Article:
Right choice, probably

Michael Atherton has commentated and written every Saturday in a Sunday newspaper. His TV work does not appear to have suffered — indeed he has now improved to a standard which makes him about the best in the country, writes Ted Corbett.

Michael Atherton, captain of England in 54 Tests and now a television commentator, has been appointed cricket correspondent of The Times, which means that all the cricket-loving broadsheet newspapers in Britain have former international players leading their reporting teams.

Mike Selvey, the fast bowler who bowled Viv Richards on the first day of his Test debut in 1976, began the trend 20 years ago for The Guardian, followed by Derek Pringle at the Daily Telegraph, and most recently Angus Fraser at The Independent.

There are others — Vic Marks at the Observer, Peter Roebuck, earning a crust wherever he can from the columns of The Hindu to the back page of the Sydney Morning Herald — on the same road. Where will it all end?

I asked the same question 17 years ago when Jon Agnew was appointed as cricket correspondent of the Today newspaper. I wanted to know what were his qualifications beyond a certain fame. His sports editor wrote that he would never give me work again for posing such a question.

You see, I have a problem with the promotion of men without training in the profession I have loved for 50 years.

Yes, I understand that they know more about cricket than I do, that they can write adequately and that they have the good of the game at heart.

But when push comes to heave-ho my hearties, when the chips are burning, will their desire be to make journalism greater or will they duck the big issues?

I know one former cricketer, now heaven alone knows how famous on the small screen, who was offered a leading role by a newspaper and drew back. “I cannot possibly write about cricket,” he said. “I have too many friends in the game to criticise anyone.” What if the famous four all take the same attitude?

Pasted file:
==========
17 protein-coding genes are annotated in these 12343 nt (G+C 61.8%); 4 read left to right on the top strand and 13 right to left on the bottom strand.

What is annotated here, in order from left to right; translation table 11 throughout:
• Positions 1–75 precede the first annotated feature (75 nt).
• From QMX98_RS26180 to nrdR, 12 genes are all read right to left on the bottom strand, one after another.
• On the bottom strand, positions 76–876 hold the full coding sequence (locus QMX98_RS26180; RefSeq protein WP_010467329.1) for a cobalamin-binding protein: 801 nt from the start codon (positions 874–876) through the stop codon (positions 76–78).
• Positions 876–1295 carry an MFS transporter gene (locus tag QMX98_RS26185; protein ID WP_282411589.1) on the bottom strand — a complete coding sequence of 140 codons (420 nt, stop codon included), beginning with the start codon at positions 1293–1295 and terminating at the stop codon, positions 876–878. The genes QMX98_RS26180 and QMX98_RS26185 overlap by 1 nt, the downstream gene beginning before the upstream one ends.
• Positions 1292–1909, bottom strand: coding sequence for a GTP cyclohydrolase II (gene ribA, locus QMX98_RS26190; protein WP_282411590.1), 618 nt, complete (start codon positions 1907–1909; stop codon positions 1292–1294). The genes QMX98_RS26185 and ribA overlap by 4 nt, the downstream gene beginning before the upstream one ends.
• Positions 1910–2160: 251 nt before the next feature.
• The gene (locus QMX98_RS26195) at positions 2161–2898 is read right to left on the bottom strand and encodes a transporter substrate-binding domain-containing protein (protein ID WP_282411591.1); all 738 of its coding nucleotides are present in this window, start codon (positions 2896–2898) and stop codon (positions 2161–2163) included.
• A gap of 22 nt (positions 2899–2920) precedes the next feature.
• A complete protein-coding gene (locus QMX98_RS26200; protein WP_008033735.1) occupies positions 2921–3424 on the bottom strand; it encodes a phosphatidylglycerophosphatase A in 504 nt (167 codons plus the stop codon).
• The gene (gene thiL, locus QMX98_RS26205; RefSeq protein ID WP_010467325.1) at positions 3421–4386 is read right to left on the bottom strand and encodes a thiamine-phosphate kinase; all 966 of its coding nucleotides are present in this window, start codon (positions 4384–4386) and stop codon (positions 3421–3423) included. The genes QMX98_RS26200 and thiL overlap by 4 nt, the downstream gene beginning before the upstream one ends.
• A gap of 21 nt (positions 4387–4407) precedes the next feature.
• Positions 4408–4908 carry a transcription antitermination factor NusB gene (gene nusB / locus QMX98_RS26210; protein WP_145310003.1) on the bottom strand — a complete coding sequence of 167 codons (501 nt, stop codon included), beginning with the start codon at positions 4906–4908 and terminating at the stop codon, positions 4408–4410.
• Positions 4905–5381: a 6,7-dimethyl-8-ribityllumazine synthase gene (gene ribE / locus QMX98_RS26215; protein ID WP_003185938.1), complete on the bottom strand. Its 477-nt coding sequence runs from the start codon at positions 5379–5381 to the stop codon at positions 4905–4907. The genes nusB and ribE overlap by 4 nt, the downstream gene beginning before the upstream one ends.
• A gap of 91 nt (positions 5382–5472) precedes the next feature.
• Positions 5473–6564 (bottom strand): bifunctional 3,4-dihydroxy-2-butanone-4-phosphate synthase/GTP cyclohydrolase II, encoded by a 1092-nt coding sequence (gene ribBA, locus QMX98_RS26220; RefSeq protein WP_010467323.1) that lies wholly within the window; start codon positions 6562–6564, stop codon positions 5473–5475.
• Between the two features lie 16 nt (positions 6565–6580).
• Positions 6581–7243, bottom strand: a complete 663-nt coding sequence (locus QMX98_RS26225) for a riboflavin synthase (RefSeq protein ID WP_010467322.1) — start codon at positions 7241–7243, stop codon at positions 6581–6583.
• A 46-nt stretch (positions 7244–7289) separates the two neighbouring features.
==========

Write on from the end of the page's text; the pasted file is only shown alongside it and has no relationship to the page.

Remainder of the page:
Having made my position clear — and having fought against men who moved effortlessly from the dressing room to the press box all my newspaper life — I have to say that I know Atherton will be as big a star on The Times as he was on the field.

He plans to continue his television commentary. “He will be bloody tired,” Fred Trueman said when asked if anyone might one day pass his world mark of 307 Test wickets. Anyone who has done both broadcasting and writing on the same day will be tired but I am sure Atherton can cope.

He will have sound judgement as any England captain might, he will know every player even though he has been retired five years and he writes easily enough to produce 1,000 words a day soon after play finishes.

On a standard Test day there will be no concerns.

Just supposing though — and these things happen as you will see when this sentence evolves — in the middle of his second or third television stint of the day there is an incident.

Perhaps the home captain will be seen rubbing dirt into the seam of the ball. A foreign television company may pick up the story. Some expert will damn it as unsporting, or cheating or worse.